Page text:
It’s been 10 year since the release of Jesus Camp, a highly-controversial documentary about the evangelical Christian camp, Kids on Fire. Recently, The Guardian penned a 10-year follow-up piece about pastor Becky Fischer and where some of the campers ended up today.
The 2006 documentary definitely creeped out more than a couple non-evangelical Christians who claimed the camp was cult-like and practiced brainwashing. Some even said it bordered on child abuse. Many of us who watched the documentary when it was first released wondered if these children would grow up to be well-adjusted, normal members of society after living such a sheltered, strict, religious life. Surely, we expected more than a few issues to arise as these children hit adolescence and found out that a world exists beyond the church walls and/or could not handle the harsh guilt placed upon them for being human.
It turns out, most of the children reported on by The Guardian and gossip blog Oh No They Didn’t, who also penned a piece on the subject, are mostly fine (aside from a little drug experimentation here and there). Here’s where they are now.
Then: Andrew was the one camper who questioned his faith, and it was a major source of shame for him. The 10-year-old was quoted in the film as saying, “To believe in God is hard because you don’t see him, you don’t know him much. Sometimes I don’t even believe what the Bible says. It makes me a faker, it makes me feel guilty and bad.”
Now: Andrew is 20 years old and has left the evangelical faith. He finds comfort in “eastern mysticism, quantum mechanics, and psychotropic drugs.” He thinks the camp both was and wasn’t child abuse — that the camp leaders had the best intentions, but it was like the sick treating the sick. He definitely didn’t have nice things to say about Pastor Becky, who he claims is a “terrible f—ing person who is fueled by the spiritual suffering of other people.”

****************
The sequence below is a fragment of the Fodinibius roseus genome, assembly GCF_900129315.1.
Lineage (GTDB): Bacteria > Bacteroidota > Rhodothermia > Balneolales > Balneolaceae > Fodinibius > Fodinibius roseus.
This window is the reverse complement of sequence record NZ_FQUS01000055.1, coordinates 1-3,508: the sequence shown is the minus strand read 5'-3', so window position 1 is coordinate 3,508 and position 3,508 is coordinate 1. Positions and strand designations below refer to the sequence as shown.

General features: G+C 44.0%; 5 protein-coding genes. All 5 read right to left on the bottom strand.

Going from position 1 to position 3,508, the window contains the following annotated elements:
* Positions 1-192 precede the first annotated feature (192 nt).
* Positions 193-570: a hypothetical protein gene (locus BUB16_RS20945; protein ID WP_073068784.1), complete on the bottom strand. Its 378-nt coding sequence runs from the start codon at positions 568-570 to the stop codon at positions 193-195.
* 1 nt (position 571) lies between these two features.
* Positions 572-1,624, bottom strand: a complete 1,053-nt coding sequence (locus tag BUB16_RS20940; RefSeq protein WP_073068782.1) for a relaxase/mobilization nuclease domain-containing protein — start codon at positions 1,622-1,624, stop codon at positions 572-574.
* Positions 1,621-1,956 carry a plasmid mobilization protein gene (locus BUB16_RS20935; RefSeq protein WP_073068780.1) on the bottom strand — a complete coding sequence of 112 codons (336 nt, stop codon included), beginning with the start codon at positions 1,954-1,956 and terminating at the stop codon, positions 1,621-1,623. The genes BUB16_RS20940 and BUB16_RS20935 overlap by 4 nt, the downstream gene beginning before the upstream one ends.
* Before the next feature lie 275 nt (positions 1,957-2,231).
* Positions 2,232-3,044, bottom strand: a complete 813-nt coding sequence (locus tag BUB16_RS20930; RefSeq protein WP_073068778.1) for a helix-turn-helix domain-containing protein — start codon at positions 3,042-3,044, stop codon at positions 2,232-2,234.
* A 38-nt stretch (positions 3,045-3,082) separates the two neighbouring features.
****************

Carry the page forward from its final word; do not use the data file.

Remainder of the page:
Then: Levi had an epic rat tail and was super into pretending he was a preacher. He famously said, “At five, I got saved, because I just wanted more of life. Because there was just nothing I thought was fun.” If you can’t have fun at five, we’re guessing adulthood is even more grim. Levi also abhorred non-Christians. He said, “Whenever I run into a non-Christian, you know, there’s always something that doesn’t feel right–something that makes my spirit feel yucky.” Hate at such a young age is so sad.
Now: Levi no longer has a rat tail, but he is still evangelical. He’s engaged to be married to a woman he met at World Revival Church, and the couple is currently registered at Bed, Bath & Beyond — classy. There’s no word on whether Levi still feels “yucky” when forced to interact with non-Christians, but here’s a video of him five years after the film aired.
Then: Rachael believed that God only entered churches who prayed to him the right way. You’d have to dance, sing and generally, be pretty rowdy, which is what we saw happening in Jesus Camp. She also aspired to be a cosmetologist. She said, “When I grow up, I thought it would be fun to be one of those people who paint nails and stuff, because you would get a chance to tell them about the Lord.” She also frequently tried to convert people to evangelical Christianity, even as a child.
Now: The Guardian didn’t follow up on Rachael, but Oh No They Didn’t found a video she made a couple of years ago about her life view and relationship to God. She talks about how she almost gave up Christianity all together because she didn’t feel awesome and didn’t want to bother with something that made her only feel okay. She is also studying to become an English teacher.
Then: Tory liked to dance. She made a very clear distinction between dancing for God and dancing for inappropriate reasons (the flesh). She said, “When I dance, I really have to make sure that that’s God, because people will notice when I’m dancing for the flesh.” It’s pretty heavy when a 10-year-old is thinking about how the world may already be sexualizing her body, but she seemed to turn out alright.
Now: Tori is reportedly studying dance and communications in college. In 2014, she was a sophomore in college. Apparently, she’s still all about Jesus.